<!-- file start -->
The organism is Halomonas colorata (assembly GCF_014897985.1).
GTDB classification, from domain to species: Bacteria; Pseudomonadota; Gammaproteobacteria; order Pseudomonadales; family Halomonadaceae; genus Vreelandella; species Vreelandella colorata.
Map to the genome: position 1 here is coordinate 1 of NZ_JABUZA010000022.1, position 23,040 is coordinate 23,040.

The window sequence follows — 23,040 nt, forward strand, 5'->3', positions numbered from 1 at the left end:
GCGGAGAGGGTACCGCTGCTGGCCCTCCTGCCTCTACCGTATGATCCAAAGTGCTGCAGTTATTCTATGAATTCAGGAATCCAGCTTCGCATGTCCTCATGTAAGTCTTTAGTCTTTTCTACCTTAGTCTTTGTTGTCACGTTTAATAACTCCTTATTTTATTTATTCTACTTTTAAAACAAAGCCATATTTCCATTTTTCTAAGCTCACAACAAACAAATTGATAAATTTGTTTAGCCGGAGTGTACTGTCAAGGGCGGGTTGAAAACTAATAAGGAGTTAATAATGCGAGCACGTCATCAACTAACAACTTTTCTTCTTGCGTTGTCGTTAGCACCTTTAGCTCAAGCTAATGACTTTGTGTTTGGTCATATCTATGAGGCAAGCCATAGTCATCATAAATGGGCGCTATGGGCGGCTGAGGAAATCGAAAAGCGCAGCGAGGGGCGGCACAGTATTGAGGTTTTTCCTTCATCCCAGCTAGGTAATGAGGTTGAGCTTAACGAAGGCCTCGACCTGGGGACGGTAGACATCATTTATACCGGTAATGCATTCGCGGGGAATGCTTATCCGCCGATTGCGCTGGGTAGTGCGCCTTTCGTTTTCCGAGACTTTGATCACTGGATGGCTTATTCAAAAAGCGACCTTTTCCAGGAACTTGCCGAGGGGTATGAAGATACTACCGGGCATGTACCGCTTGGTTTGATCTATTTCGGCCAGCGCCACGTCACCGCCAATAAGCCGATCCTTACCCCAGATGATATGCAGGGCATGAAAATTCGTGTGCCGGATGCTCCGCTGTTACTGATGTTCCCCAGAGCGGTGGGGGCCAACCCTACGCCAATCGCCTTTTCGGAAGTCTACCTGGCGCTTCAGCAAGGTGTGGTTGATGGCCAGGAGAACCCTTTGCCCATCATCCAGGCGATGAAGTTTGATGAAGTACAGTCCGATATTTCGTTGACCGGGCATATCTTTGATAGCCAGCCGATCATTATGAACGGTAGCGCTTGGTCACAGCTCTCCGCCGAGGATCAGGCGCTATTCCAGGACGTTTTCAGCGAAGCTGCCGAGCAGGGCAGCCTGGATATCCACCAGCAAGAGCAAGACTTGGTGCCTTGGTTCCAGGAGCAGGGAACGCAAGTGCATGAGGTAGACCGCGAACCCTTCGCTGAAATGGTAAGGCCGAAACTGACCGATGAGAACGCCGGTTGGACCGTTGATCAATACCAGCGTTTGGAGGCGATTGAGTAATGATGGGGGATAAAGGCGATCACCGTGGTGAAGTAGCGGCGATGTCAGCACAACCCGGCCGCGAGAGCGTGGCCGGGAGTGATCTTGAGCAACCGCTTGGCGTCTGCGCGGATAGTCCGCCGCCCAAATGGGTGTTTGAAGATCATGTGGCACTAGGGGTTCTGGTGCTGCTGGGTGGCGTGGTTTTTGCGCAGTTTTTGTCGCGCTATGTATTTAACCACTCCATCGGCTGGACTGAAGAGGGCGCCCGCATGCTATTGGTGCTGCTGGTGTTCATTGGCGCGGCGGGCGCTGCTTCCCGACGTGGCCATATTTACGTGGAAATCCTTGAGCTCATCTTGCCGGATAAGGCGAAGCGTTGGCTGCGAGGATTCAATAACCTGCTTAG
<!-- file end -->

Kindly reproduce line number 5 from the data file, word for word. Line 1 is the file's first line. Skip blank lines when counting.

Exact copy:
GCGGAGAGGGTACCGCTGCTGGCCCTCCTGCCTCTACCGTATGATCCAAAGTGCTGCAGTTATTCTATGAATTCAGGAATCCAGCTTCGCATGTCCTCATGTAAGTCTTTAGTCTTTTCTACCTTAGTCTTTGTTGTCACGTTTAATAACTCCTTATTTTATTTATTCTACTTTTAAAACAAAGCCATATTTCCATTTTTCTAAGCTCACAACAAACAAATTGATAAATTTGTTTAGCCGGAGTGTACTGTCAAGGGCGGGTTGAAAACTAATAAGGAGTTAATAATGCGAGCACGTCATCAACTAACAACTTTTCTTCTTGCGTTGTCGTTAGCACCTTTAGCTCAAGCTAATGACTTTGTGTTTGGTCATATCTATGAGGCAAGCCATAGTCATCATAAATGGGCGCTATGGGCGGCTGAGGAAATCGAAAAGCGCAGCGAGGGGCGGCACAGTATTGAGGTTTTTCCTTCATCCCAGCTAGGTAATGAGGTTGAGCTTAACGAAGGCCTCGACCTGGGGACGGTAGACATCATTTATACCGGTAATGCATTCGCGGGGAATGCTTATCCGCCGATTGCGCTGGGTAGTGCGCCTTTCGTTTTCCGAGACTTTGATCACTGGATGGCTTATTCAAAAAGCGACCTTTTCCAGGAACTTGCCGAGGGGTATGAAGATACTACCGGGCATGTACCGCTTGGTTTGATCTATTTCGGCCAGCGCCACGTCACCGCCAATAAGCCGATCCTTACCCCAGATGATATGCAGGGCATGAAAATTCGTGTGCCGGATGCTCCGCTGTTACTGATGTTCCCCAGAGCGGTGGGGGCCAACCCTACGCCAATCGCCTTTTCGGAAGTCTACCTGGCGCTTCAGCAAGGTGTGGTTGATGGCCAGGAGAACCCTTTGCCCATCATCCAGGCGATGAAGTTTGATGAAGTACAGTCCGATATTTCGTTGACCGGGCATATCTTTGATAGCCAGCCGATCATTATGAACGGTAGCGCTTGGTCACAGCTCTCCGCCGAGGATCAGGCGCTATTCCAGGACGTTTTCAGCGAAGCTGCCGAGCAGGGCAGCCTGGATATCCACCAGCAAGAGCAAGACTTGGTGCCTTGGTTCCAGGAGCAGGGAACGCAAGTGCATGAGGTAGACCGCGAACCCTTCGCTGAAATGGTAAGGCCGAAACTGACCGATGAGAACGCCGGTTGGACCGTTGATCAATACCAGCGTTTGGAGGCGATTGAGTAATGATGGGGGATAAAGGCGATCACCGTGGTGAAGTAGCGGCGATGTCAGCACAACCCGGCCGCGAGAGCGTGGCCGGGAGTGATCTTGAGCAACCGCTTGGCGTCTGCGCGGATAGTCCGCCGCCCAAATGGGTGTTTGAAGATCATGTGGCACTAGGGGTTCTGGTGCTGCTGGGTGGCGTGGTTTTTGCGCAGTTTTTGTCGCGCTATGTATTTAACCACTCCATCGGCTGGACTGAAGAGGGCGCCCGCATGCTATTGGTGCTGCTGGTGTTCATTGGCGCGGCGGGCGCTGCTTCCCGACGTGGCCATATTTACGTGGAAATCCTTGAGCTCATCTTGCCGGATAAGGCGAAGCGTTGGCTGCGAGGATTCAATAACCTGCTTAG